In the product development process, to assess the risk of corrosion designs are often exposed to an outdoor environment for a long time, or corrosion acceleration tests are conducted to simulate the actual condition the vehicle or structure will be exposed to during its life. These methods however require several months to years of test time to complete. As an alternative approach computational modeling has the potential to significantly shorten and reduce the cost of testing.

The paper gives an overview of the development and experimental validation of a computational model for simulating galvanic corrosion in an aircraft environment. The numerical approach is based on a three dimensional Boundary/Finite Element Method model. Amongst the inputs of the problem are: geometrical description and physical properties of the electrolyte, as well as macroscopic polarization curves of the active electrodes. The main outcomes of the model are corrosion rates, electric current density and potential distribution.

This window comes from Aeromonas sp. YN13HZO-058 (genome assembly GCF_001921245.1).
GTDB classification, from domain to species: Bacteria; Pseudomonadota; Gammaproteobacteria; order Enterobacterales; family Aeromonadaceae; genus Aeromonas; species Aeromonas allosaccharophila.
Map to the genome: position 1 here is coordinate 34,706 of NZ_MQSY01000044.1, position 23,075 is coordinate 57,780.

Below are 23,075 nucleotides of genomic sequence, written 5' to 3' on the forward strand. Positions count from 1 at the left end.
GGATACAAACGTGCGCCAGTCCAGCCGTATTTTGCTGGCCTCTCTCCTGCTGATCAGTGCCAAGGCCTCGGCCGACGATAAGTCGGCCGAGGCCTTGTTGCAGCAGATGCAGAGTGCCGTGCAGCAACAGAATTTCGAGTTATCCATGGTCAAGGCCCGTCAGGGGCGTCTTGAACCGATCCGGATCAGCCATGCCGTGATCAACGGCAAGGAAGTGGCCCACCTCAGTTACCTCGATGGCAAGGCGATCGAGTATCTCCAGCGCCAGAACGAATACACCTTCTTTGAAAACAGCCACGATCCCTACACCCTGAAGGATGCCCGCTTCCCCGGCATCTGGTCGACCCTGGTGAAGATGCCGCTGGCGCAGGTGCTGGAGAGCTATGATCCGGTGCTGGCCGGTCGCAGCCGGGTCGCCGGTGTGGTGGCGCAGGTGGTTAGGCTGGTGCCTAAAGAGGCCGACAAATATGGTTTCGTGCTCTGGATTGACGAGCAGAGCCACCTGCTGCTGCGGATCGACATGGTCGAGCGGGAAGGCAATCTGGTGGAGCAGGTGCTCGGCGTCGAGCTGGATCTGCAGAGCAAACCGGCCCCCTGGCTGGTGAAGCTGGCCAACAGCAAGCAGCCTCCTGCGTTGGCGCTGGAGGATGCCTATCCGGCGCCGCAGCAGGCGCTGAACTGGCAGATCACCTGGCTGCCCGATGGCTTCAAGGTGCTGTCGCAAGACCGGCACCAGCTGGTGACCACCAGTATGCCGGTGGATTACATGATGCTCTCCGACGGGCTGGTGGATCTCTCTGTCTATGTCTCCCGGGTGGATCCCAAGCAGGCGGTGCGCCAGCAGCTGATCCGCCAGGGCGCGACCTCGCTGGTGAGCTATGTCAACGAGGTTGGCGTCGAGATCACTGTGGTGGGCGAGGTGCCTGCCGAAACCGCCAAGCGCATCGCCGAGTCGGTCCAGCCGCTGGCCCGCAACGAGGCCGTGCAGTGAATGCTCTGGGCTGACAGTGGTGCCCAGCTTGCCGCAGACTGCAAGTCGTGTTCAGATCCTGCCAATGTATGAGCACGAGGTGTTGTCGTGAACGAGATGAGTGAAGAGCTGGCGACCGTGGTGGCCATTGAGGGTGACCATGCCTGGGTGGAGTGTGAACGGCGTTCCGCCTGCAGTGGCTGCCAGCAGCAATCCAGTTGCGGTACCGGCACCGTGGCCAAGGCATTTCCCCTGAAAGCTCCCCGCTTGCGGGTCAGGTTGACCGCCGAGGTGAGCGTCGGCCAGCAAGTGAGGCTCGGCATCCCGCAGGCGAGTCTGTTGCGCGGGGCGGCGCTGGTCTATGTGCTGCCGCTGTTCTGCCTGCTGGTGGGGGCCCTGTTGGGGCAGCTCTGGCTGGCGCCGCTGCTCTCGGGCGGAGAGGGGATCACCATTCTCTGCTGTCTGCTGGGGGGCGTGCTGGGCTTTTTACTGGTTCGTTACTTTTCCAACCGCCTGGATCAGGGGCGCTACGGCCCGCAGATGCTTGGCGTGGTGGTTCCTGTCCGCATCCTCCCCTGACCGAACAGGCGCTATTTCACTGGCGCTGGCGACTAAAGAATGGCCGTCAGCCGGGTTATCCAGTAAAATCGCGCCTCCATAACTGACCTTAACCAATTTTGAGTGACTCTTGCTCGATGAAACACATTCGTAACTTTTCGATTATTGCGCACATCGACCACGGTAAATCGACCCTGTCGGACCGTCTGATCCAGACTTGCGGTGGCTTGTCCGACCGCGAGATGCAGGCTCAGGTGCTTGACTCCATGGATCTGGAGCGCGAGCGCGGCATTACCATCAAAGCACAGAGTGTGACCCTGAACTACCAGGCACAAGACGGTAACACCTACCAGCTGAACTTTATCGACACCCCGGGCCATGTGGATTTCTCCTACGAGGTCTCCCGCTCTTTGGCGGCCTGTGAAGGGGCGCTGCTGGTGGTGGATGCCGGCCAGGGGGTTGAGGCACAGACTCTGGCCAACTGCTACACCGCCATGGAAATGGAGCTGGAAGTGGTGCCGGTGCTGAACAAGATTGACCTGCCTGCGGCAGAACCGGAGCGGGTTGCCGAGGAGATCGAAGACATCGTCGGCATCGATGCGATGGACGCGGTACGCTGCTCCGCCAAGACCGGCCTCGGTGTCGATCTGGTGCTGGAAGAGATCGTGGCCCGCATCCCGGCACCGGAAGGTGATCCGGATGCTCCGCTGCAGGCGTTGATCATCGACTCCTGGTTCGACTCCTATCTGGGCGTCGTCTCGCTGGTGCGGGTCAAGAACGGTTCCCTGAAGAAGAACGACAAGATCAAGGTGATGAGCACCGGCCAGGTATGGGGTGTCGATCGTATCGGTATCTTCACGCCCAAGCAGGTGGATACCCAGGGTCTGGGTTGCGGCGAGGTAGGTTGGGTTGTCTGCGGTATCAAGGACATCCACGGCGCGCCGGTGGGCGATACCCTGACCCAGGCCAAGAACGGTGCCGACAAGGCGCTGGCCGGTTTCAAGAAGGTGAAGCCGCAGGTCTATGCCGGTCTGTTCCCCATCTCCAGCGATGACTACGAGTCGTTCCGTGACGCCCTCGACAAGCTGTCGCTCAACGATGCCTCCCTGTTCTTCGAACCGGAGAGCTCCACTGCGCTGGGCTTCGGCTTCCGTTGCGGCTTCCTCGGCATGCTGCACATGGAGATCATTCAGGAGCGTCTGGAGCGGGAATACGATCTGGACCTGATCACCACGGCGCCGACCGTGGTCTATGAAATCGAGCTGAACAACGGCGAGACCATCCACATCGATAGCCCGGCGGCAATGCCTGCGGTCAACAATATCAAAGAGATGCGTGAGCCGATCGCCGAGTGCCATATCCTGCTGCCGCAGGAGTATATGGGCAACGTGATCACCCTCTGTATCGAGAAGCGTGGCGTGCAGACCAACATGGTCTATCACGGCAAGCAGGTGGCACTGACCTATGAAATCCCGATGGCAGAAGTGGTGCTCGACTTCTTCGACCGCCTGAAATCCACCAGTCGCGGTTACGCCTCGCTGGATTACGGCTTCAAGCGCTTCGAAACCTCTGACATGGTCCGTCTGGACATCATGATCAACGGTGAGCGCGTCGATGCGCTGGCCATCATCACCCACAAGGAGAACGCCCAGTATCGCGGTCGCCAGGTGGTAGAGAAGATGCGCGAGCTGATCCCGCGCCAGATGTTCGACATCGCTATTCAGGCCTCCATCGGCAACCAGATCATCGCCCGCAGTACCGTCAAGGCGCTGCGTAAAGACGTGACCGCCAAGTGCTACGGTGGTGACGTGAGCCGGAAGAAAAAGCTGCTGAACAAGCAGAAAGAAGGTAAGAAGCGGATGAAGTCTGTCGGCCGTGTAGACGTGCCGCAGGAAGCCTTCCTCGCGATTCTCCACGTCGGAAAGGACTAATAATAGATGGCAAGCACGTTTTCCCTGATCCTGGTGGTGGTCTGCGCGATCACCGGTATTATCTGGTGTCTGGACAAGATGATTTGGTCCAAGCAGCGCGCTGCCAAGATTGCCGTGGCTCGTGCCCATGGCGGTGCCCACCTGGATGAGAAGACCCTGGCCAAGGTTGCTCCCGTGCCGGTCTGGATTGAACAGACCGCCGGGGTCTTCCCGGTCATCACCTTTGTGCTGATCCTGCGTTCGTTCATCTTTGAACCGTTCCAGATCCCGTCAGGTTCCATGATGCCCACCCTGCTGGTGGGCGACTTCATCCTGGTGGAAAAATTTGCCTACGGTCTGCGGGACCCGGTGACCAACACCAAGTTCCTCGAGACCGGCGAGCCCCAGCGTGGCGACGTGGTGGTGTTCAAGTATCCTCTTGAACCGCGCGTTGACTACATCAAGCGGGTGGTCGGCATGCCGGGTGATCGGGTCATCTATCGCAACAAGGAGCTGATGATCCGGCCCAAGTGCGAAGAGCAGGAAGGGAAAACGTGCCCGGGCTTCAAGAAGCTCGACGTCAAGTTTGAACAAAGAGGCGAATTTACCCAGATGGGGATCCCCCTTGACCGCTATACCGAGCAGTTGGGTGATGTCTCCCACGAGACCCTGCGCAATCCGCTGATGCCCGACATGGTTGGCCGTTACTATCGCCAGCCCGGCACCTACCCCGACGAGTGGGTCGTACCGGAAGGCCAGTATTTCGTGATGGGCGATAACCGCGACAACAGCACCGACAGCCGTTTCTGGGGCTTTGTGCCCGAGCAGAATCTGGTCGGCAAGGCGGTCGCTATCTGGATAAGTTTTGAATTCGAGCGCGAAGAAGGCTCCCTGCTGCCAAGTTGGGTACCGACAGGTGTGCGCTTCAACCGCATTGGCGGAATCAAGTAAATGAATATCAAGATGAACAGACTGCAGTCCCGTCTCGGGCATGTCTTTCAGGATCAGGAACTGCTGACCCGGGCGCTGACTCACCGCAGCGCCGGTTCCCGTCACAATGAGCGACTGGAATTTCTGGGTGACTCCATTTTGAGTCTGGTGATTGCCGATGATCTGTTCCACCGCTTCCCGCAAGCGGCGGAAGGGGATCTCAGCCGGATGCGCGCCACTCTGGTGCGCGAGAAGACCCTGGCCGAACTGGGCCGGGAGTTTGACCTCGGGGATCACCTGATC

An experimental set-up has been established for validation of the computational results consisting of a co-planar bi-material combination composed of aluminum UNS A92024 and carbon fiber reinforced polymer (CFRP). The validation approach is explained and the results are shown. Very good agreement has been obtained between observed and simulated data.

This basic model has been applied to different multi-material combinations relevant for aircraft structures. In particular, different cases of application of protective coatings and other corrosion protection measures are also considered. Finally how the modeling approach will be further developed to be used for simulating galvanic corrosion in more complex structural components of an aircraft will be discussed.

Key words: Galvanic corrosion, UNS A92024, CFRP, Boundary/Finite Element Method, Aircraft

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